Wednesday, October 27, 2010

Are we born altruistic?

Greed has been put forward a one the main reasons for the current crisis, yet there is plenty of evidence for altruistic behavior around us. In fact, plenty of experiments have shown that people are willing to share with complete strangers, because of some sense of fairness. There is also evidence, reported here recently, that altruism can differ quite a bit across populations. This raises the question of why altruism differs across people.


Kirsten Häger performs some experiments on seven to ten year olds in Germany and comes to an interesting conclusion: altruism is more prevalent among the older children, which would lead us to think that altruism is acquired. From casual observation on playgrounds, it is certainly so that toddlers are very egoistic and need to be reminded to share with others. Over the years, this idea seem to stick with them.

But if education is important for altruism, the there should be some explanatory power in socio-economic indicators, yet there seem to be none according to Häger. It then altruism not acquired after all, but rather something hard-coded that reveals itself as one grows up? Or is it something that one acquires not from one's direct environment (family and school), but from a larger environment? That would explain differences across societies.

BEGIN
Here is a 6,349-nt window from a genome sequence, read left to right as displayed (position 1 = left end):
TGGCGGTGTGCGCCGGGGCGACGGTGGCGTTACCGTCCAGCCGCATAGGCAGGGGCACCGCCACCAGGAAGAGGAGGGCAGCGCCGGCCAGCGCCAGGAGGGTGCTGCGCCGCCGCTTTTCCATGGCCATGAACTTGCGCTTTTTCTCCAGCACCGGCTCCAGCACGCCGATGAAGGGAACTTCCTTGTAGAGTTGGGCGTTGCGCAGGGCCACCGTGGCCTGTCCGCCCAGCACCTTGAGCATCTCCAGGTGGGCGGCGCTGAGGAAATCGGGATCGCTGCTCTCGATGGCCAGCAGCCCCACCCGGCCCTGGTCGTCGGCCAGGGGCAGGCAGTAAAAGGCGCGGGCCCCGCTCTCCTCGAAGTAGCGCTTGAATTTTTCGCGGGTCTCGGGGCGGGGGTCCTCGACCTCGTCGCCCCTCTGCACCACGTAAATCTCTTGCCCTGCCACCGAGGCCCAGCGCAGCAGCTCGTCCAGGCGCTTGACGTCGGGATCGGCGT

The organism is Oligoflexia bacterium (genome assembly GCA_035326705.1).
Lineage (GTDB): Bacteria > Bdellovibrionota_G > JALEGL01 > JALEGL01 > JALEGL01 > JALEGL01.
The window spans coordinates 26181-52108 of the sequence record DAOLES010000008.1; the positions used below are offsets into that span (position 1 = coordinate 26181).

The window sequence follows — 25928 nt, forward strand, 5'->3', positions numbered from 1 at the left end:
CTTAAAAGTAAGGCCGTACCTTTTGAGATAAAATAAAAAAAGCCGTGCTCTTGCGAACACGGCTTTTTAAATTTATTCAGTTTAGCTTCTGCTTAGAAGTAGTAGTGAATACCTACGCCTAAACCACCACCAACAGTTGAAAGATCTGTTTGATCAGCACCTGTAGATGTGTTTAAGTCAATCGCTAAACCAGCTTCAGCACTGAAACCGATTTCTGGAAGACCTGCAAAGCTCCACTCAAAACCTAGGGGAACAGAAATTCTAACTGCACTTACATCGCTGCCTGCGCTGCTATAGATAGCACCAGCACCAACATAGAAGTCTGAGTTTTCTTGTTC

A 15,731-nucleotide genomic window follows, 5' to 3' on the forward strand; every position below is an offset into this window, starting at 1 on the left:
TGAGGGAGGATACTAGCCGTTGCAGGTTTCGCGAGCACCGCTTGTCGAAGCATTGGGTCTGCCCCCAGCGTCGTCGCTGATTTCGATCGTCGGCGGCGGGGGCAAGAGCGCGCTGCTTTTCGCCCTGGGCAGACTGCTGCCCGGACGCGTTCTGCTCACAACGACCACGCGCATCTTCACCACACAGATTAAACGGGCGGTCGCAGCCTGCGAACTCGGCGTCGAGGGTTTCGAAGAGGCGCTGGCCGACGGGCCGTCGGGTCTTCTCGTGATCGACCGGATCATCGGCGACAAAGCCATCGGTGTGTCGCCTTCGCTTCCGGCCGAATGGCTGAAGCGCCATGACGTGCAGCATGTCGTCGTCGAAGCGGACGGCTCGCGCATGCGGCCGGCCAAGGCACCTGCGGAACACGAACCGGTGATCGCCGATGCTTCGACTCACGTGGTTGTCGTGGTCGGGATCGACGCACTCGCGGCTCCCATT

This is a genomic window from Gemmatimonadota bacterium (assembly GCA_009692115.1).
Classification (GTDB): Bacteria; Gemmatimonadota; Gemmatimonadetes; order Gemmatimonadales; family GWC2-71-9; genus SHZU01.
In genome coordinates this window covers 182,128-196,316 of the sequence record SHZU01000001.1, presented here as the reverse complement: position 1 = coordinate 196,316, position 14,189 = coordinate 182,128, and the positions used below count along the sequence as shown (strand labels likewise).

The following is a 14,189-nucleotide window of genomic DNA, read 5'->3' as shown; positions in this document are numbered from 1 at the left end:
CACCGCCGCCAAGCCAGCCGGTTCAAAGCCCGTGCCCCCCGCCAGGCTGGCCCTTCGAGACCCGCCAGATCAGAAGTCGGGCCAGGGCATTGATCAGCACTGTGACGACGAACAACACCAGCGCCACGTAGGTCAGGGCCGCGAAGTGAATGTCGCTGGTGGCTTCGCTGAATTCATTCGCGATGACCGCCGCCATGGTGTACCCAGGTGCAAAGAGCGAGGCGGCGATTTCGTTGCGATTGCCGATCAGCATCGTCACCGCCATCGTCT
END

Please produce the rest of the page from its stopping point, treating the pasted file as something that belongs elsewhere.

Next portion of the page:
1 comment:

Jessica said...

It is once again a question of nature vs nurture. In the case of altruism I think nature takes the cake. Mom teaches us to share because that is what nice little children should do but as an adult I have to get what's mine to feed my family. Maybe as the recession continues on is it more likely for people to become less altruistic just to survive these hard times? Is altruism a good trait or a bad trait to have? Now that's a hard question for me to answering even for myself.